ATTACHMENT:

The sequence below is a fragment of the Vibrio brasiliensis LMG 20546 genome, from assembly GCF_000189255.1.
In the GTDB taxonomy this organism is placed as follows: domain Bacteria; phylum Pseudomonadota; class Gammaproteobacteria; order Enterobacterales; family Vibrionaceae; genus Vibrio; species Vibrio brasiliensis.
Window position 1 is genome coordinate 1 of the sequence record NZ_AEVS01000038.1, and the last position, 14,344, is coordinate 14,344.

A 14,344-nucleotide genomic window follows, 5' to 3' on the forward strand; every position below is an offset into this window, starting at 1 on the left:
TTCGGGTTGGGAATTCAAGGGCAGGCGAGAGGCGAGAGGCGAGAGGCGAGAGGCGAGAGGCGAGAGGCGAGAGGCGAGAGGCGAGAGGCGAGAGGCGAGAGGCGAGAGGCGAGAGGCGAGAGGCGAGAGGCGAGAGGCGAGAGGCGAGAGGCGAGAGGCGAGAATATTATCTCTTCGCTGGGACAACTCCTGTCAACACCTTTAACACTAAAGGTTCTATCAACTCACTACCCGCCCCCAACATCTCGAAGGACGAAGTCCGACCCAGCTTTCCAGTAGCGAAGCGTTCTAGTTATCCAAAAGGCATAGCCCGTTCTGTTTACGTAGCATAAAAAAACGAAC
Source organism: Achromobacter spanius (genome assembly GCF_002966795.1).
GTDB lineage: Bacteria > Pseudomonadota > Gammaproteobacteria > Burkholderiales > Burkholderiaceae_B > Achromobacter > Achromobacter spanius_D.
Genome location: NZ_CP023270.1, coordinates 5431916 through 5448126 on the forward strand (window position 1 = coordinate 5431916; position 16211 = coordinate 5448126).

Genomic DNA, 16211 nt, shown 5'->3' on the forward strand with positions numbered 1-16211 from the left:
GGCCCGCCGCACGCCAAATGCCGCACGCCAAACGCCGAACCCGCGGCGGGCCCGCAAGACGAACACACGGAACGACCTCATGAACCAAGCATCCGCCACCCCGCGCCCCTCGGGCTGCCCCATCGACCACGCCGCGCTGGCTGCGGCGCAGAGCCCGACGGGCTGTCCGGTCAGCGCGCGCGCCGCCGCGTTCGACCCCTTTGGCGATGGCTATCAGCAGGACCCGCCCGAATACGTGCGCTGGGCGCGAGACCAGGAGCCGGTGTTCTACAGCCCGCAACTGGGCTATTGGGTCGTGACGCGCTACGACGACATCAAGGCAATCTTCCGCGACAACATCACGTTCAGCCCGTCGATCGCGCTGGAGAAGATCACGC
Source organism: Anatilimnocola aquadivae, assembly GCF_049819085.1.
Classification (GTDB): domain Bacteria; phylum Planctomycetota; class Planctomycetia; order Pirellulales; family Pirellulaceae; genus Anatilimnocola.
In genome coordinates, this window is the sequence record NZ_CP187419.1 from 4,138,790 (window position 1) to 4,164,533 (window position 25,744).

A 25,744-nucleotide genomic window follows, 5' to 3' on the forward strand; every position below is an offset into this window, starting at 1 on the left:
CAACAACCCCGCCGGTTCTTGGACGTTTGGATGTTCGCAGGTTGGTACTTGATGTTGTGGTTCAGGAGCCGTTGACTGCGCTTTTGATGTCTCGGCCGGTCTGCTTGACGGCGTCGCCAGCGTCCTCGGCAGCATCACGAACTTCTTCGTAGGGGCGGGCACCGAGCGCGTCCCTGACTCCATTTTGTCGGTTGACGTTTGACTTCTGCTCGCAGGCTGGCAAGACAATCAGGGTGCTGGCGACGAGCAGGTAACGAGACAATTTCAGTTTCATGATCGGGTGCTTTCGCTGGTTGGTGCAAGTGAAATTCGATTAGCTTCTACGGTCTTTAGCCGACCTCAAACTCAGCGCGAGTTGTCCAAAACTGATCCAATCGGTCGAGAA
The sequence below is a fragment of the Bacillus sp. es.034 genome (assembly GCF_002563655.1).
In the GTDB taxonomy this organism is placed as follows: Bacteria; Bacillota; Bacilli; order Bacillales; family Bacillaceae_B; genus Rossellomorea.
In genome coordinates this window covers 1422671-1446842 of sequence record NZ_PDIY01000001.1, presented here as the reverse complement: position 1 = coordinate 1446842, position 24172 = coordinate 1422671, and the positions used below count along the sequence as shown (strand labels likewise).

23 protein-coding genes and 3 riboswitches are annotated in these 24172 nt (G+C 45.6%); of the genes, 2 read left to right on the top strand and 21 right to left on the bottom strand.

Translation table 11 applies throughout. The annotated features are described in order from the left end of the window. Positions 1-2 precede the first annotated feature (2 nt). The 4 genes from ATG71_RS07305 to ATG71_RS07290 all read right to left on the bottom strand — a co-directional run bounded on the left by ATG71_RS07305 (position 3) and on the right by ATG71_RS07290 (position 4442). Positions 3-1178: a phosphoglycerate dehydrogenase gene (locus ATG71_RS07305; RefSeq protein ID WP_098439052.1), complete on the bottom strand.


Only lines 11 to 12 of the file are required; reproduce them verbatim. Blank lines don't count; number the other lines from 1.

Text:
Source organism: Anatilimnocola aquadivae, assembly GCF_049819085.1.
Classification (GTDB): domain Bacteria; phylum Planctomycetota; class Planctomycetia; order Pirellulales; family Pirellulaceae; genus Anatilimnocola.